Loops

OpenMP sections provide a method by which you can assign different functions to be run by different threads. While this is easy to do, it does not scale well. You can only run as many threads in parallel as there are different functions to be run. If you have more threads than functions, then the extra threads will be idle. Also, if different functions take different amounts of time, then some threads may finish earlier than other threads, and they will be left idle waiting for the remaining threads to finish.

One way of achieving better performance is to use OpenMP to parallelise loops within your code. Lets imagine you have a loop that requires 1000 iterations. If you have two threads in the OpenMP team, then it would make sense for one thread to perform 500 of the 1000 iterations while the other thread performs the other 500 of 1000 iterations. This will scale as as more threads are added, the iterations of the loop can be shared evenly between them, e.g.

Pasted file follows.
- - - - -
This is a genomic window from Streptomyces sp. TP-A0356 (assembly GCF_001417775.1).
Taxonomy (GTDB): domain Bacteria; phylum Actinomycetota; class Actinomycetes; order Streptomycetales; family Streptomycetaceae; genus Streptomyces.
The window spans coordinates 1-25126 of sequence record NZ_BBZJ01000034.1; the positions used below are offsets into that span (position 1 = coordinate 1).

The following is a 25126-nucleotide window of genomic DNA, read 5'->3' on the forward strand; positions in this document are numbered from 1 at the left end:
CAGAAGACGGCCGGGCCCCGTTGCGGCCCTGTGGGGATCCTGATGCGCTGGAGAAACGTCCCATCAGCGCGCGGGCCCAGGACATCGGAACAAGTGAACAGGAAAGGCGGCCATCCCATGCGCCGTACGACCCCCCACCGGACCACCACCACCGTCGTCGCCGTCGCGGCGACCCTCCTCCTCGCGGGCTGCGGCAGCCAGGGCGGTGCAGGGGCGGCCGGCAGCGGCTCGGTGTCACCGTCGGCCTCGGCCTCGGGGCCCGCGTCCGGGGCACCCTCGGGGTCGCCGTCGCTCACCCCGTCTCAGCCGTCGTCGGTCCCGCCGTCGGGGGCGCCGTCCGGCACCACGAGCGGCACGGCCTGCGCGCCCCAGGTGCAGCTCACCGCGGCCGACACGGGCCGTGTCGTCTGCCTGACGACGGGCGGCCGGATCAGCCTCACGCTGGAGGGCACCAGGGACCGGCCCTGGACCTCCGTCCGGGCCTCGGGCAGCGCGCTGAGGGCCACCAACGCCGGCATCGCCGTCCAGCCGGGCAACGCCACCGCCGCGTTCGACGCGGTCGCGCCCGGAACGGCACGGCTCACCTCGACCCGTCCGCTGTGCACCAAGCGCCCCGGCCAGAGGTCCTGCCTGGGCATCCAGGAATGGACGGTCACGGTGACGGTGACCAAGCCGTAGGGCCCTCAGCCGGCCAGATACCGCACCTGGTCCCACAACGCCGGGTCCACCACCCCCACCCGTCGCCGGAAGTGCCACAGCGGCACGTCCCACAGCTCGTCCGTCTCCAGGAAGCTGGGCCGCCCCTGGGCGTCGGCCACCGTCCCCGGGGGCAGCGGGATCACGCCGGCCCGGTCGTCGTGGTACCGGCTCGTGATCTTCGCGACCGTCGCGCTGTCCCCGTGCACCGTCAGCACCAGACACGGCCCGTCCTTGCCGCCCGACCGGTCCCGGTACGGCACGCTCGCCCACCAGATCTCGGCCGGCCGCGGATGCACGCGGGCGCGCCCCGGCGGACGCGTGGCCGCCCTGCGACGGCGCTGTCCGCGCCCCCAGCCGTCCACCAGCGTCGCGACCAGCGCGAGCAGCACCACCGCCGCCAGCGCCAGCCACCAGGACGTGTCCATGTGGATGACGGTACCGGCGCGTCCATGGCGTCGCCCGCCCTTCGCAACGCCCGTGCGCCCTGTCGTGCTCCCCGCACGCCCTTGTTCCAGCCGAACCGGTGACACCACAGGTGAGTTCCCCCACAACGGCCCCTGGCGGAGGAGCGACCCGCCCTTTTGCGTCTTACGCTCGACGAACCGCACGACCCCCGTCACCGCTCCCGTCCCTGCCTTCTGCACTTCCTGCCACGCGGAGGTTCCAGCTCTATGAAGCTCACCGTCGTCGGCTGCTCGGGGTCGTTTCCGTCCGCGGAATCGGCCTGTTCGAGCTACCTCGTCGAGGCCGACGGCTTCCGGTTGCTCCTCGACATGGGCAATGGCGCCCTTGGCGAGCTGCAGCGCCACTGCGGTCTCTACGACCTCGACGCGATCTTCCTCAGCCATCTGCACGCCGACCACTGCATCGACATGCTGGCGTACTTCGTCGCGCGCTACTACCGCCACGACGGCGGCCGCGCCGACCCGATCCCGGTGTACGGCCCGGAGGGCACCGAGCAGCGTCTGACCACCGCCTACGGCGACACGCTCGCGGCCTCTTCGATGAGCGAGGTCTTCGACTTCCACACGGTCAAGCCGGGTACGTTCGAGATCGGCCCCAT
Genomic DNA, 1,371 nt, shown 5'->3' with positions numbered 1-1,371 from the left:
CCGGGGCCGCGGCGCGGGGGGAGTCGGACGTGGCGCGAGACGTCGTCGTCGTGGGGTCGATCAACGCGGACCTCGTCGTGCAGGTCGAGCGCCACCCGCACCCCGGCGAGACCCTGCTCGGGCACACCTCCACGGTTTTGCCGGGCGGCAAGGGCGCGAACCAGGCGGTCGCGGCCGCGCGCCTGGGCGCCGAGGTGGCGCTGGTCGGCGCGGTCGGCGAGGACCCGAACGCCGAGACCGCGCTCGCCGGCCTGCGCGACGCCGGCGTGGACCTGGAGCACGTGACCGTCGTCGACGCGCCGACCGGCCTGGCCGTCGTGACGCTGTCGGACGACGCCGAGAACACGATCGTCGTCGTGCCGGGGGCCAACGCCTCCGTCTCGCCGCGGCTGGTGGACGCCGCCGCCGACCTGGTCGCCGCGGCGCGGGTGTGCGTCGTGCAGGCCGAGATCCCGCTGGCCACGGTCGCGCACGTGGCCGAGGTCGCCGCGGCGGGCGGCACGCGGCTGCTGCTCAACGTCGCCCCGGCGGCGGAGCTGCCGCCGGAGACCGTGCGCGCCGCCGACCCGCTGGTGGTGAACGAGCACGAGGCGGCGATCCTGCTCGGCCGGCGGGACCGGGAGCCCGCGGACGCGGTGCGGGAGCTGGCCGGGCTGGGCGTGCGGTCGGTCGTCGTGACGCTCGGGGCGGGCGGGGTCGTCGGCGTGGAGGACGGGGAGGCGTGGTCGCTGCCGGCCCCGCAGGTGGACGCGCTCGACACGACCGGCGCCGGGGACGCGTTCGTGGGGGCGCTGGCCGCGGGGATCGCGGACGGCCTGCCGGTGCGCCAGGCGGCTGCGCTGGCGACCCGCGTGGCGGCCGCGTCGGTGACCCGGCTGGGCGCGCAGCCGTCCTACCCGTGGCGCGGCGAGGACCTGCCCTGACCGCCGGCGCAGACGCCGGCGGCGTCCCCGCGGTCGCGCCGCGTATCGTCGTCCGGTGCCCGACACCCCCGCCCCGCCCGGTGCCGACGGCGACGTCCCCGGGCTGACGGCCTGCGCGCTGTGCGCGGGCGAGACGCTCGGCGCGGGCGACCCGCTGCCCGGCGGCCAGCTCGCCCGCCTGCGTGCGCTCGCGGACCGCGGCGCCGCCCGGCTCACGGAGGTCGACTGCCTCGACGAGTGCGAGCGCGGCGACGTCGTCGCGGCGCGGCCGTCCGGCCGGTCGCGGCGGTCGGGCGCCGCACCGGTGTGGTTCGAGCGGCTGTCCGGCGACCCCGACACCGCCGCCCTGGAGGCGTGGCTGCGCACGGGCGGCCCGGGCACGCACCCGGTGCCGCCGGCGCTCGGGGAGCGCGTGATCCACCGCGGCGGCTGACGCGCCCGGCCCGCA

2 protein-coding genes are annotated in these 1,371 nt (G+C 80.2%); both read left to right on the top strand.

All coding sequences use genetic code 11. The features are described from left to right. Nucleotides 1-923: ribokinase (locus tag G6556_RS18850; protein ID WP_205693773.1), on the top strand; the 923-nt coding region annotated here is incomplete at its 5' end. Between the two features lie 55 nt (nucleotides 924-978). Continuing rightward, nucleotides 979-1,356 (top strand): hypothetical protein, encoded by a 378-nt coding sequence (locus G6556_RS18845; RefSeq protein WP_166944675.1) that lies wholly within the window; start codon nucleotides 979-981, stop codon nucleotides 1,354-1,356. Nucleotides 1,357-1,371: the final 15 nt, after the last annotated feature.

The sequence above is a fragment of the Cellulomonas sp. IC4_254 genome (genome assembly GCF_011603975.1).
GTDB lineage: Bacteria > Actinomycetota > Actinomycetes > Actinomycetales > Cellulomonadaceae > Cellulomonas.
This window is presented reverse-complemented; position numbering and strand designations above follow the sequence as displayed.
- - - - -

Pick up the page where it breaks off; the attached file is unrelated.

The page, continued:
Of course, this only scales up to the number of iterations in the loop, e.g. if there are 1500 threads, then 1000 threads will have 1 iteration each, while 500 threads will sit idle.

Also, and this is quite important, this will only work if each iteration of the loop is independent. This means that it should be possible to run each iteration in the loop in any order, and that each iteration does not affect any other iteration. This is necessary as running loop iterations in parallel means that we cannot guarantee that loop iteration 99 will be performed before loop iteration 100.

To see how to run an OpenMP parallel loop, copy out the appropriate code from the links below to create the executable loops;

Again, run this executable with different values of OMP_NUM_THREADS to get an idea of how it performs.


Compare with MPI


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